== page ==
8 Days to Eyeo

Really getting excited about heading to the Eyeo Festival in 8 days (actually leaving in 7 to hook up with friends a day early). Unfortunately, haven't had much (any!) time to create new visualizations, thanks to fixing up the house for the Indian Village Home Tour on June 9th.

Gearing up to hang out with a creative, energetic, enthusiastic crowd – oh, did I mention youthful? Guessing that I'll be one of the elder types there, but plan to refuse to act my age that week.

With any luck, I'll manage to squeeze in a few blog entries during the event, while learning a few new tricks and meeting some interesting people.

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Testing Shiva

Recently came across yet another innovative project that uses open source technology to drive knowledge sharing and productivity. This one is called SHIVA – from the University of Virginia. A brief descrip from their website:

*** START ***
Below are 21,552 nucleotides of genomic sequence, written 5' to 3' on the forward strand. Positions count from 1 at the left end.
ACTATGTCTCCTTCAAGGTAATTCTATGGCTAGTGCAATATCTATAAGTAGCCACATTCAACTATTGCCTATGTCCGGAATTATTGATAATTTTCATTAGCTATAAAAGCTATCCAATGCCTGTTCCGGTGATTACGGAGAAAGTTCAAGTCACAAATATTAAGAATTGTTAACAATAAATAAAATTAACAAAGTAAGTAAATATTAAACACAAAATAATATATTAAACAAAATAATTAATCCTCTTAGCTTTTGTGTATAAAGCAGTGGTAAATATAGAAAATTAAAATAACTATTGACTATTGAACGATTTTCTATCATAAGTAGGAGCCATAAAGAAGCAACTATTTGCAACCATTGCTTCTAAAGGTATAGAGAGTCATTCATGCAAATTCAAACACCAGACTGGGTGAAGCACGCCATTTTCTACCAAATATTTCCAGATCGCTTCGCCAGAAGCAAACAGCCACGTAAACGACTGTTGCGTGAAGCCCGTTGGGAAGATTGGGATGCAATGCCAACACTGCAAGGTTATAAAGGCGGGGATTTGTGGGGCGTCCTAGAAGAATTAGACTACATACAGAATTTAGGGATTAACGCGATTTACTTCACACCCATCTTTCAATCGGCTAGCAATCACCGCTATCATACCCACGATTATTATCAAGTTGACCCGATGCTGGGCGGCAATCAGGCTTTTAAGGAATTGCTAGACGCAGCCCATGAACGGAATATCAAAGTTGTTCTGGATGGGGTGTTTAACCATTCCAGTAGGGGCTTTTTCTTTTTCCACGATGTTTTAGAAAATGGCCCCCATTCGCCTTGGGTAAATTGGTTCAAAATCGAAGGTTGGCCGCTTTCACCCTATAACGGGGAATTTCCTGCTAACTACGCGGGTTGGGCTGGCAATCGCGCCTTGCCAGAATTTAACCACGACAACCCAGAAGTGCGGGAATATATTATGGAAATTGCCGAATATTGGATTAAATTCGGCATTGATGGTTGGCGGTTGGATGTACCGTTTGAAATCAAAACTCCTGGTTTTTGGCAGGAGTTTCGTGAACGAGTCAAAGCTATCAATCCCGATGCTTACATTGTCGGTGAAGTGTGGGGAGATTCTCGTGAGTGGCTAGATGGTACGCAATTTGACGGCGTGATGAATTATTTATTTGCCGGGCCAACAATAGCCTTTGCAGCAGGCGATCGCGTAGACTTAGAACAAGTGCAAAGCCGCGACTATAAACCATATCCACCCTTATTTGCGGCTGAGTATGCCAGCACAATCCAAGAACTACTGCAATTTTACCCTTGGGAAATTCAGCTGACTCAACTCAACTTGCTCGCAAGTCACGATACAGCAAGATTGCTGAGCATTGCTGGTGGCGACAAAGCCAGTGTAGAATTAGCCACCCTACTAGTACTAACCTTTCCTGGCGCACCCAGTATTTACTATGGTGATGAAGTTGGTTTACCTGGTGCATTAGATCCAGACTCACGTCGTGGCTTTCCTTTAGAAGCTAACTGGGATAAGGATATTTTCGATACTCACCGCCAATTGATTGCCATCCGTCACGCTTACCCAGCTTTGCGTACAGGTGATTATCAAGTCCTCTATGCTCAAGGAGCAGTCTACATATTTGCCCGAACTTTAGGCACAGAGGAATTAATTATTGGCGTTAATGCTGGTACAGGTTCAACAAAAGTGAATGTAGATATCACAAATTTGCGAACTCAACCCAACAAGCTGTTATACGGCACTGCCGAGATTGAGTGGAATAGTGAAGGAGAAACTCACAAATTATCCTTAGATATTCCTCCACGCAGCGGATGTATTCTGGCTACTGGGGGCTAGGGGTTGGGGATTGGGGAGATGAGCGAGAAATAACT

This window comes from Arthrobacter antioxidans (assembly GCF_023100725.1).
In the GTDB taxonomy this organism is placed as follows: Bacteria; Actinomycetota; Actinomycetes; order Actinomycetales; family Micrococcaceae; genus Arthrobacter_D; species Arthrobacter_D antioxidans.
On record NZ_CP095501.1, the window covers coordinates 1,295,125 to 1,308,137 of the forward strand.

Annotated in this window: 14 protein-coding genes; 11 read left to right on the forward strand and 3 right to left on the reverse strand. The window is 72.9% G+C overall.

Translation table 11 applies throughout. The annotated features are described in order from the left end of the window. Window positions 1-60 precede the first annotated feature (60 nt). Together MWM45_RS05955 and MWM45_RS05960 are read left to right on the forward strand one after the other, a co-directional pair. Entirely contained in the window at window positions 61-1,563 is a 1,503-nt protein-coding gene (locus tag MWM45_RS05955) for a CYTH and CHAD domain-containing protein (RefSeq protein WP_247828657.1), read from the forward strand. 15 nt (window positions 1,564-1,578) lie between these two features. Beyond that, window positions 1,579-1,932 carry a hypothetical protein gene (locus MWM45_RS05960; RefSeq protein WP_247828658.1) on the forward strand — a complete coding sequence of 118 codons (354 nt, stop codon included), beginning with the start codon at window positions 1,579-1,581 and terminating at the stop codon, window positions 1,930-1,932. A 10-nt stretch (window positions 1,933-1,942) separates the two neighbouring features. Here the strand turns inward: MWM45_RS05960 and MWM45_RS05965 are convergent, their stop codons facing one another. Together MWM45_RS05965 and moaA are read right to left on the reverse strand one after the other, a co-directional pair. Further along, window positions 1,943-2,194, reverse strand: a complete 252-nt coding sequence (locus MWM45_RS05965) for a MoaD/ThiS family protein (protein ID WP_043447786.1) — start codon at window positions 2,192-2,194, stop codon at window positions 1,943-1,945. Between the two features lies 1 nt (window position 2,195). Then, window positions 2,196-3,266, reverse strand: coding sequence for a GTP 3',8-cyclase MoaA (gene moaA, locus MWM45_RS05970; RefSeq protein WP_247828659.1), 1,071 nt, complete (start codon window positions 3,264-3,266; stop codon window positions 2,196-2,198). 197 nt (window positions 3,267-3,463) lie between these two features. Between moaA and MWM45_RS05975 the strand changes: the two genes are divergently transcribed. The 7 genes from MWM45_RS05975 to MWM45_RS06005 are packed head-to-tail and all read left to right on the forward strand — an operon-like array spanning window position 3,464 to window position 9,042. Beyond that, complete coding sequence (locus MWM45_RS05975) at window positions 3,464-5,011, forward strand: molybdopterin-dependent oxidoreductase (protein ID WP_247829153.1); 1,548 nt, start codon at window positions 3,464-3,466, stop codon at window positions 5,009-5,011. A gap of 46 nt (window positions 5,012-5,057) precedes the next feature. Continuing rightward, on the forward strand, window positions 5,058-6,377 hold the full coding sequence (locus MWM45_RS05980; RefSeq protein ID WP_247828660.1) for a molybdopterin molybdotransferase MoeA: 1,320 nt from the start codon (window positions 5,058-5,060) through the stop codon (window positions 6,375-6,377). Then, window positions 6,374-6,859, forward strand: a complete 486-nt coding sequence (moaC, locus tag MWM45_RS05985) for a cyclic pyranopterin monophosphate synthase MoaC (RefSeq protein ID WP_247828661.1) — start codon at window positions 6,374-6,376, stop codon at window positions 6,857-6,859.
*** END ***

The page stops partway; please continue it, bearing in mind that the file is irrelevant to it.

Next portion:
SHANTI Interactive Visualization Analytics (SHIVA) is a web application that takes a new approach that makes to easily use graphical and data-driven elements within websites. Elements such as data, charts, maps, images, timelines, and video are easily created in this freely available HTML5-based web-app.

Instead building all these elements in-house, we drew inspiration from David Winberger's Small Pieces Loosely Joined: A unified theory of the web, and have provided a simple and consistent interface to open source and open access tools on the web, such as Google's Visualization Toolkit and Maps, YouTube, Vimeo, and Kaltura videos, the SIMILE timeline from MIT, and images from ARTstor, Flickr, and Picassa.

Here's a chart done on their site and embedded here:

and a motion chart:

More to come, as I start to use this fun tool with baseball stats.

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Rickshaw update – as promised